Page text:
ANGELS & DEMONS (12a)
Dan Brown’s ‘Angels & Demons’ was always a far more cinematic novel than its contemplative follow-up ‘The Da Vinci Code’, so a straight transfer to film was always going to be a winner. Director Ron Howard doesn’t disappoint, keeping up the pace as the high-octane action blends with deep, but manageable dialogue. With kidnap, ingenious murder, riddles, old-fashioned detective work, and an underlying plot pitching religion against science, the story has enough elements to appeal to all but the most selective of movie-goers.
Tom Hanks reprises his role as Harvard symbologist Robert Langdon – a kind of latter-day Indiana Jones with a blazer instead of a whip. He’s called on when a device containing deadly anti-matter is stolen from a research institute, at the same time as four cardinals are kidnapped from The Vatican. The crimes are attributed to The Illuminati, a seemingly resurrected version of an old enemy of the Catholic Church.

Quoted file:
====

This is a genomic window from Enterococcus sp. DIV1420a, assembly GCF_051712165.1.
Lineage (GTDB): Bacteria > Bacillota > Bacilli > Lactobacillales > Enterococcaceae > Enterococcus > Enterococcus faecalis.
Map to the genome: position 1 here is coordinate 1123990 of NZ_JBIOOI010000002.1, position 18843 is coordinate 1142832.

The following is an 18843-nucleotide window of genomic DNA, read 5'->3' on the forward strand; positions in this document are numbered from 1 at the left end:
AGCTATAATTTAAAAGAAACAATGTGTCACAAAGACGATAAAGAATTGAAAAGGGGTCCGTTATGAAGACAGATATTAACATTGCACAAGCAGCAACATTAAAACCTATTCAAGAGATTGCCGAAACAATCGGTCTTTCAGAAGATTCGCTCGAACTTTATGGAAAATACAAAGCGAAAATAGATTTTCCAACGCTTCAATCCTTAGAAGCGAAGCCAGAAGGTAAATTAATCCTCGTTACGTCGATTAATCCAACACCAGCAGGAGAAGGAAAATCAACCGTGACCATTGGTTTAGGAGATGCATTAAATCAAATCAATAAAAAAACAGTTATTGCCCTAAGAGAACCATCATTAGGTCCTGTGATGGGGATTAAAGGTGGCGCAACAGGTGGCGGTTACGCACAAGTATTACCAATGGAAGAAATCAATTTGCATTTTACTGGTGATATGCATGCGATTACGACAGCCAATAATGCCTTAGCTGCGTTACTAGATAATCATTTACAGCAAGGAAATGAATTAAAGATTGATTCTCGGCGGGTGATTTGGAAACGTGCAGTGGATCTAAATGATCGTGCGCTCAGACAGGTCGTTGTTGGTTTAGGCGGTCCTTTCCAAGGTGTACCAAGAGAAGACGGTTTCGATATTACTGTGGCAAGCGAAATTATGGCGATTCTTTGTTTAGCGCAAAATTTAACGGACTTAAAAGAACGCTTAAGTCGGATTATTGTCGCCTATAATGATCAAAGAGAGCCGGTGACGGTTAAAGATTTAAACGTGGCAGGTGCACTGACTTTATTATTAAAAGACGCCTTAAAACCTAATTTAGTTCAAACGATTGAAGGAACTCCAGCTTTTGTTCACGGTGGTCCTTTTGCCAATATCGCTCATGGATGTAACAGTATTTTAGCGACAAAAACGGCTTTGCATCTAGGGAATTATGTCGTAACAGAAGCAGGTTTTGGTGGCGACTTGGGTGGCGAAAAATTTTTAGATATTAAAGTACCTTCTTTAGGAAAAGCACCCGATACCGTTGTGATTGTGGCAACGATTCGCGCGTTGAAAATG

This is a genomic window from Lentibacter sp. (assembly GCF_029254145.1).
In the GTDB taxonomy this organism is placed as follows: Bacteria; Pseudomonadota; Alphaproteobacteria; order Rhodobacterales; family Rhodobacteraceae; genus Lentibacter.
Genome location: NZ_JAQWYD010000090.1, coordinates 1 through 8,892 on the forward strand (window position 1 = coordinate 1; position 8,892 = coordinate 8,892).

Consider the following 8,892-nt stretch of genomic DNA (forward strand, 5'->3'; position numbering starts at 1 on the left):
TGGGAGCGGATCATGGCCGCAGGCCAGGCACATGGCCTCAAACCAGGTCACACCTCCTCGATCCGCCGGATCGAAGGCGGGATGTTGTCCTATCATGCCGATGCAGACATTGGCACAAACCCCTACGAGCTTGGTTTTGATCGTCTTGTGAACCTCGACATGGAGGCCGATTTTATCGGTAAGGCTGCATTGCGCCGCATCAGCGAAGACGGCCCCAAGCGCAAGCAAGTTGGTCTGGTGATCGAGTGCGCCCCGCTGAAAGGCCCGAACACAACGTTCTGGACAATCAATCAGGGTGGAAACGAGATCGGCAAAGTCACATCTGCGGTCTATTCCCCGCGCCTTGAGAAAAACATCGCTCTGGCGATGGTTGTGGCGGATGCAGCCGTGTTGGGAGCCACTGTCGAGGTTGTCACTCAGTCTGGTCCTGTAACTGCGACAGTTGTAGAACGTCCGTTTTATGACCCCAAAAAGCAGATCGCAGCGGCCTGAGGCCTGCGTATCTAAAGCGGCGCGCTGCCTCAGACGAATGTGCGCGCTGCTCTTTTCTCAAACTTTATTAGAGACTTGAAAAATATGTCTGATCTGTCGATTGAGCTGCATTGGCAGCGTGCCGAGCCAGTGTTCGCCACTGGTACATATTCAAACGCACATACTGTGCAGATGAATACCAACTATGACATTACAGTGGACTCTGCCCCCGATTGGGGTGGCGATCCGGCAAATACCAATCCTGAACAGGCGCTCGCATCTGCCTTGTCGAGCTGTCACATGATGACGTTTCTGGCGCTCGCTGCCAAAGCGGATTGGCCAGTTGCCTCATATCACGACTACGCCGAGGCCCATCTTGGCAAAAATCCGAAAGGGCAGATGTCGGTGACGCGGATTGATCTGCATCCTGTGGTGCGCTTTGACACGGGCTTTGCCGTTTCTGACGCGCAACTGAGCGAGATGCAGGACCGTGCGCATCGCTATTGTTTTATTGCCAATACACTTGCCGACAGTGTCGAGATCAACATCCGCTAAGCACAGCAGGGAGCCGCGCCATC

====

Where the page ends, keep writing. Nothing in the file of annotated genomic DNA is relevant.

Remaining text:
What follows is a good old-fashioned race against the clock before the anti-matter explodes, and the cardinals are picked off in ever more gruesome ritualitic ways. Arguably, the film belongs to Ewan McGregor, who shines as an ambitious young Catholic priest, while Ayelet Zurer makes a curiously glamourless leading lady. Naturally, all is not as it seems, with a couple of crucial plot twists, and a few subtle deviations from Brown’s novel to keep even its readers on their toes.